RTTNews - Monday, the Indian market is likely to open lower amid weak global cues. Stocks on Wall Street finished Friday's session lower on worries about the budget deficit and the major markets in the Asia-Pacific region have turned weak after an early surge on Monday with participants turning cautious after news poured in about the conduct of a nuclear test by North Korea.

That said, political developments at the Centre have been governing market movement over the past few days. Underlying sentiment remains upbeat and growing demand for equities clearly indicates that there is a lot of money waiting on the sidelines.

While there could be further profit taking in frontline stocks, second-line stocks in the smallcap and the midcap segments are likely to extend their gains. Stocks in the banking, oil/gas and infrastructure sectors, which are likely to benefit from policy pronouncements, may also attract some buying. Volatility is expected to be high as the May derivative contracts move towards expiry.

According to reports, a clutch of power companies, starting with the hydropower generator NHPC are planning to tap the capital market by June-July. The govt. is expected to initiate pro market policies such as disinvestments and reduction of fuel and fertilizer subsidies.

The Prime Minister and the new Finance Minister Pranab Mukherjee have already spelt out their priorities, and more measures to bring the economy back into the growth trajectory are likely to be announced in the next few weeks. In the near term, the Presidential address on June 4 will reveal the government's action plan for the economy.

The new UPA government hopes to get Parliamentary nod for its full-fledged budget for 2009-10 by July 31. If not, the government may propose another short vote-on-account budget.

Last week, the Indian market saw an unprecedented rally after the Congress-led UPA returned to power with a thumping majority without the support of the Left parties. For the first time in the Indian stock market history, market-wide upper circuits were applied twice last Monday, forcing a halt in trading, as the key indices jumped by about 17% for the session.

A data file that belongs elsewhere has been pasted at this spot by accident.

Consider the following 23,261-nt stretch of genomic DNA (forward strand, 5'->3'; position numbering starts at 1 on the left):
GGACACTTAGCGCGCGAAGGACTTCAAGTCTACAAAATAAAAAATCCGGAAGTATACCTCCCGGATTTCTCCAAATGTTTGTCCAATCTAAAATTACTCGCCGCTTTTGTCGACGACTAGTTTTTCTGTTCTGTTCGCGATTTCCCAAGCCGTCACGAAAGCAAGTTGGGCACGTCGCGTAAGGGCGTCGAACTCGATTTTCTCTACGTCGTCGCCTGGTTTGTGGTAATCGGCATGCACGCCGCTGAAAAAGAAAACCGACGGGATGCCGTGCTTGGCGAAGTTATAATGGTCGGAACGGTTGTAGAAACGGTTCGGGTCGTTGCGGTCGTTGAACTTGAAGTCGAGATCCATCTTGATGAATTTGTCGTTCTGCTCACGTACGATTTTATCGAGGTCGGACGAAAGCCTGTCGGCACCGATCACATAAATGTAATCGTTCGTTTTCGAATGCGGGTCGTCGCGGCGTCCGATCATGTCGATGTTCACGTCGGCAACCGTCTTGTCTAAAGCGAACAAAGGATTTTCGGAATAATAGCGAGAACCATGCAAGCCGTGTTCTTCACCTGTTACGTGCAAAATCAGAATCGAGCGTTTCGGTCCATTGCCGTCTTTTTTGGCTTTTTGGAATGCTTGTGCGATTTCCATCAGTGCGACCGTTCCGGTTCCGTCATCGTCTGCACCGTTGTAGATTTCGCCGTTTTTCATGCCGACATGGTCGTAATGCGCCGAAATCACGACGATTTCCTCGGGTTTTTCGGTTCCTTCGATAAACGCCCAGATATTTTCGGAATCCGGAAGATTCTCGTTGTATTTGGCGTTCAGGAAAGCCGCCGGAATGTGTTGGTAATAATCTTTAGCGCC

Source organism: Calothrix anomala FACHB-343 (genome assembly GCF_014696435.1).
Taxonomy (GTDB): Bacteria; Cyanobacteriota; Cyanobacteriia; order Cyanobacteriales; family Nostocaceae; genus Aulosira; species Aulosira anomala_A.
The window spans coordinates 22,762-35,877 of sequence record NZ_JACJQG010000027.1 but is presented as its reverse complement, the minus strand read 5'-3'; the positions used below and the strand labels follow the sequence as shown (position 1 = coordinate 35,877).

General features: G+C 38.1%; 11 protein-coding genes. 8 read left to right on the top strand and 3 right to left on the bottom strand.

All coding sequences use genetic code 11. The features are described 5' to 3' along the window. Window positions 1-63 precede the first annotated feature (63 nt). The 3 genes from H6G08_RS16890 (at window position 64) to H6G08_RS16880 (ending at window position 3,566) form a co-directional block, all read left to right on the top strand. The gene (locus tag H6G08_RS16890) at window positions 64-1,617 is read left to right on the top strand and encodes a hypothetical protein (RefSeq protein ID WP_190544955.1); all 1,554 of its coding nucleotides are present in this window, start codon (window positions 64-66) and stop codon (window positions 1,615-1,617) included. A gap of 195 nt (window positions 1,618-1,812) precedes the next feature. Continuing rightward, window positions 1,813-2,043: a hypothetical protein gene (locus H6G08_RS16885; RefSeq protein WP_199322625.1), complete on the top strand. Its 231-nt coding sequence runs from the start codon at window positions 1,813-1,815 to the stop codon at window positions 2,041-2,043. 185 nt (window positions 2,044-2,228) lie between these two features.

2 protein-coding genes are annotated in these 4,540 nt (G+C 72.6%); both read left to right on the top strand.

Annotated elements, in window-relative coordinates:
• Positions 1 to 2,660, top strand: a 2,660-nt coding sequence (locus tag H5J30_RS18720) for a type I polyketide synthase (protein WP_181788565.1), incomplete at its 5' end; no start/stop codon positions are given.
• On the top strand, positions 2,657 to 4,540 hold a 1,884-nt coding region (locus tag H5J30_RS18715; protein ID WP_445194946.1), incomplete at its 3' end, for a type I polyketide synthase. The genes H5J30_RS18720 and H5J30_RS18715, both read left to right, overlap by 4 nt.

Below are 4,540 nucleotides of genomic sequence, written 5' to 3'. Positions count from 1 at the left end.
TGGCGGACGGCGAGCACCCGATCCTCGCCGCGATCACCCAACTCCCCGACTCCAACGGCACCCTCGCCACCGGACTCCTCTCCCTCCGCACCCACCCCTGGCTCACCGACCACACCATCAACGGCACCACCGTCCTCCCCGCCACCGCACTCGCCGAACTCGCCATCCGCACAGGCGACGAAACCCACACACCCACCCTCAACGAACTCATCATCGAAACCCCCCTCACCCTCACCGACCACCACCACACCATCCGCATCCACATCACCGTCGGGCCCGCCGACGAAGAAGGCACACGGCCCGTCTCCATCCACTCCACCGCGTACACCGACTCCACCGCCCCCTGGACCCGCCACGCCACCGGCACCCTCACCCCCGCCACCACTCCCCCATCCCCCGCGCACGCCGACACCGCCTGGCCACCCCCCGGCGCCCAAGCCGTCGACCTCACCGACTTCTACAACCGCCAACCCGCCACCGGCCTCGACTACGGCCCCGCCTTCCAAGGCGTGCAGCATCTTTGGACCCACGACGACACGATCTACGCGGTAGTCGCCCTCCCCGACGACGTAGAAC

The post-election result euphoria receded since Tuesday, but small-cap and mid-cap stocks attracted frenzied buying all through the week. Record turnover was witnessed in both the cash as well as the derivative segment on Tuesday when market participants were able to execute trades. While the BSE Sensex jumped 1,714 points or 14.08% for the week, the BSE small-cap index surged up 28.82% and the mid-cap index climbed 24.92%.

Stocks to Watch

Shanthi Gears may move on reports that it will bring down its number of production facilities to two from six to reduce the consumption of raw materials and help improve productivity.

Diversified business conglomerate ITC could see some activity after it reported a 10% rise in its net profit for the March quarter. Crompton Greaves could move on reports that it is looking at acquiring an industrial automation company overseas.

HDIL may be in focus after it reported a 91% fall in its fourth-quarter net profit. Hindustan Zinc may be in focus after it reduced the price of zinc and lead to match global rates.

Strides Arcolab may move on reports that it is looking at a four-fold increase in its U.S. revenues this year. Spanco could move after it raised the price of a preferential allotment of equity shares by Rs.5 to Rs.40 per share.

Construction and infrastructure stocks could be in focus amid reports that the government is planning to invest about Rs.60, 000 crore in the next couple of years in constructing and upgrading about 40,000 km of roads as part of another economic stimulus package expected to be announced soon.

Ranbaxy Laboratories could be in the spotlight following the resignation of its chairman and chief executive officer Malvinder Singh with immediate effect.

Oil exploring companies such as Reliance Industries, Cairn and ONGC may come under selling pressure following reports that the government is planning to cap the profits of crude oil producers as part of a transparent and sustainable subsidy-sharing system for the sector.

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